In recent centuries, the summit of Kilauea has experienced a series of caldera fillings alternating with collapses. The almost continuous 1983 to 2018 eruptive sequence along the volcano’s east flank ended with a summit collapse that roughly doubled the size of the Halema’uma’u crater and deepened it significantly. From May to August 2018, 62 collapse events were recorded in the crater, each accompanied by 10 feet or more subsidence and slumping of caldera rock, explosions, and energy releases equivalent to magnitude 5.2 to 5.4 earthquakes. Exciting! Eventually, these collapses deepened some areas of the crater by more than 1,600 feet.  The summit subsidence ceased in August 2018, corresponding with a significant decrease in eruptive activity.

Kilauea is definitely a volcano worth watching. And although the pattern of effusive eruptions is continuing, scientists expect that the volcano will eventually return to a phase dominated by explosive activity – timing unknown. That promises to be a dramatic show!

Pele the volcano goddess

For information about the current status of Kilauea, you can learn more here: https://www.usgs.gov/volcanoes/kilauea/volcano-updates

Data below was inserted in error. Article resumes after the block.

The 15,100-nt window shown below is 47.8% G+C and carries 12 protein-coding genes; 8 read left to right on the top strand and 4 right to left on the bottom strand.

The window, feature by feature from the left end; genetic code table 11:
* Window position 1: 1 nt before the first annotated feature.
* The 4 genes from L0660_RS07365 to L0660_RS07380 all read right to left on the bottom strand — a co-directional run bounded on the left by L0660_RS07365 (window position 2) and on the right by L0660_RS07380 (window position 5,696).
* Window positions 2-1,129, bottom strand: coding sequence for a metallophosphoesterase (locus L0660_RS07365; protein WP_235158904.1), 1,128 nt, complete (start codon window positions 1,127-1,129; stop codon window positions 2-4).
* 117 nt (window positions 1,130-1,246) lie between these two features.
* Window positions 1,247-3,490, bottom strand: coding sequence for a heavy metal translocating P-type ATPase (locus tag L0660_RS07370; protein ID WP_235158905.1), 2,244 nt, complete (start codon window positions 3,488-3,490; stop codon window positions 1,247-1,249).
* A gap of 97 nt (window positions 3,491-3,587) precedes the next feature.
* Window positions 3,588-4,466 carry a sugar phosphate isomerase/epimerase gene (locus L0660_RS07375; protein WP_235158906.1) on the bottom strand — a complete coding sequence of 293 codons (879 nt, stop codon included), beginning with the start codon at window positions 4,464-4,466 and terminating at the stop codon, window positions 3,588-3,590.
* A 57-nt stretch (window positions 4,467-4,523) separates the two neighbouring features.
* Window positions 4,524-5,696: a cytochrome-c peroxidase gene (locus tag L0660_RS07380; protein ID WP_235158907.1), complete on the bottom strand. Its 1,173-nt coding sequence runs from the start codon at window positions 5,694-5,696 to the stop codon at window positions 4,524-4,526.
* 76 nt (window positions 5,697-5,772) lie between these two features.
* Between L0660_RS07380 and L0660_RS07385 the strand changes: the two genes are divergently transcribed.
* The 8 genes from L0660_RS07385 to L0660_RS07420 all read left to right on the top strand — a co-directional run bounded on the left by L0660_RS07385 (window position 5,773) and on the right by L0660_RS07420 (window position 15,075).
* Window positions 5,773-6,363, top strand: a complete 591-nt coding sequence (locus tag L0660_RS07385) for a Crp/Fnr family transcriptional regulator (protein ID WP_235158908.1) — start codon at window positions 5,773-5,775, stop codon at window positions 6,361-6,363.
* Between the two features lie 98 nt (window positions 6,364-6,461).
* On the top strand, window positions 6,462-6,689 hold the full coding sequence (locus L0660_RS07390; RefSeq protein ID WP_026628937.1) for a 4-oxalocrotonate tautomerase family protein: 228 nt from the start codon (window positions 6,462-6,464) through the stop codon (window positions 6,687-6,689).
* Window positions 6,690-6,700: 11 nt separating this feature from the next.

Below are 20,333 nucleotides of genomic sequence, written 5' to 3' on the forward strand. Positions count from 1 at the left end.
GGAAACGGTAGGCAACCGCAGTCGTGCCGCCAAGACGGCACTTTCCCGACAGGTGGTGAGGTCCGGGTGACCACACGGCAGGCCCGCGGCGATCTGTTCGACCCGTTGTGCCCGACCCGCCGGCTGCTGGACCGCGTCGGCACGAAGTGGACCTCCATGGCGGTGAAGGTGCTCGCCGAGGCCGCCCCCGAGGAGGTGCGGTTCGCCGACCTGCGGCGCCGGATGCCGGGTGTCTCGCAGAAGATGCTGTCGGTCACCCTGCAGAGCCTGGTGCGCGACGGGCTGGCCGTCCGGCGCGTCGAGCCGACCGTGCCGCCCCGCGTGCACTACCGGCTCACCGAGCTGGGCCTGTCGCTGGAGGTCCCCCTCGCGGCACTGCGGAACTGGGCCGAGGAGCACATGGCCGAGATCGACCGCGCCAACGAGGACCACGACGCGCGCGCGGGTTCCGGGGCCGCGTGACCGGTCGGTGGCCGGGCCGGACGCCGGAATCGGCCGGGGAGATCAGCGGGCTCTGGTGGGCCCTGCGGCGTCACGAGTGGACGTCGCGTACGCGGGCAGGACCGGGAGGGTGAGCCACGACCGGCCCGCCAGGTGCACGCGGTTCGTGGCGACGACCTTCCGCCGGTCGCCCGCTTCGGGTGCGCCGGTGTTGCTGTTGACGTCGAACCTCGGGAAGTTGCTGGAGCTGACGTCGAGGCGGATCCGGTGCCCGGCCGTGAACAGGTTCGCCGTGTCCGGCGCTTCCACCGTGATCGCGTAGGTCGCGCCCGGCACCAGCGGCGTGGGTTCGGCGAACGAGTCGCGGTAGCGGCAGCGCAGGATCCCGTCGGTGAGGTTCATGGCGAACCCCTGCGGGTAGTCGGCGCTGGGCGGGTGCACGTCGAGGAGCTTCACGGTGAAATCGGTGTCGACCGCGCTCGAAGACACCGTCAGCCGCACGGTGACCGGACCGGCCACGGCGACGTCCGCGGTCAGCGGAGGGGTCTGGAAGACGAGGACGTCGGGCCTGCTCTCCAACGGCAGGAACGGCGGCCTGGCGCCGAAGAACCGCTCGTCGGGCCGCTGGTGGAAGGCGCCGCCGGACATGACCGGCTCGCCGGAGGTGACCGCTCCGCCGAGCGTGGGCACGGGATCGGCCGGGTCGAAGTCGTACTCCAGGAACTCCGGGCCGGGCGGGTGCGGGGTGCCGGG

Neal, C.A., Brantley, S.R., Antolik, L., Babb, J.L., Burgess, M., Calles, K., Cappos, M., Chang, J.C., Conway, S., Desmither, L. and Dotray, P., 2019. The 2018 rift eruption and summit collapse of Kīlauea Volcano. Science363(6425), pp.367-374.
USGS, Kilauea Geology and History. https://www.usgs.gov/volcanoes/kilauea/geology-history
Photo of Kīlauea summit eruption – Dec. 31, 2020 at 6:45 a.m. HST. Hawaiian Volcano Observatory
Photo of stream of lava from Pu‘u ‘Ō‘ō flowing through the forest in the Royal Gardens subdivision, February 28, 2008.  Kīlauea Volcano, Hawai‘i.  https://www.usgs.gov/media/images/stream-lava-pu-u-flowing-through-forest-roy
Satellite photo of Kilauea and Halema‘uma‘u Crater: NASA, January 28, 2012. https://commons.wikimedia.org/wiki/File:Kilauea_ali_2012_01_28.jpg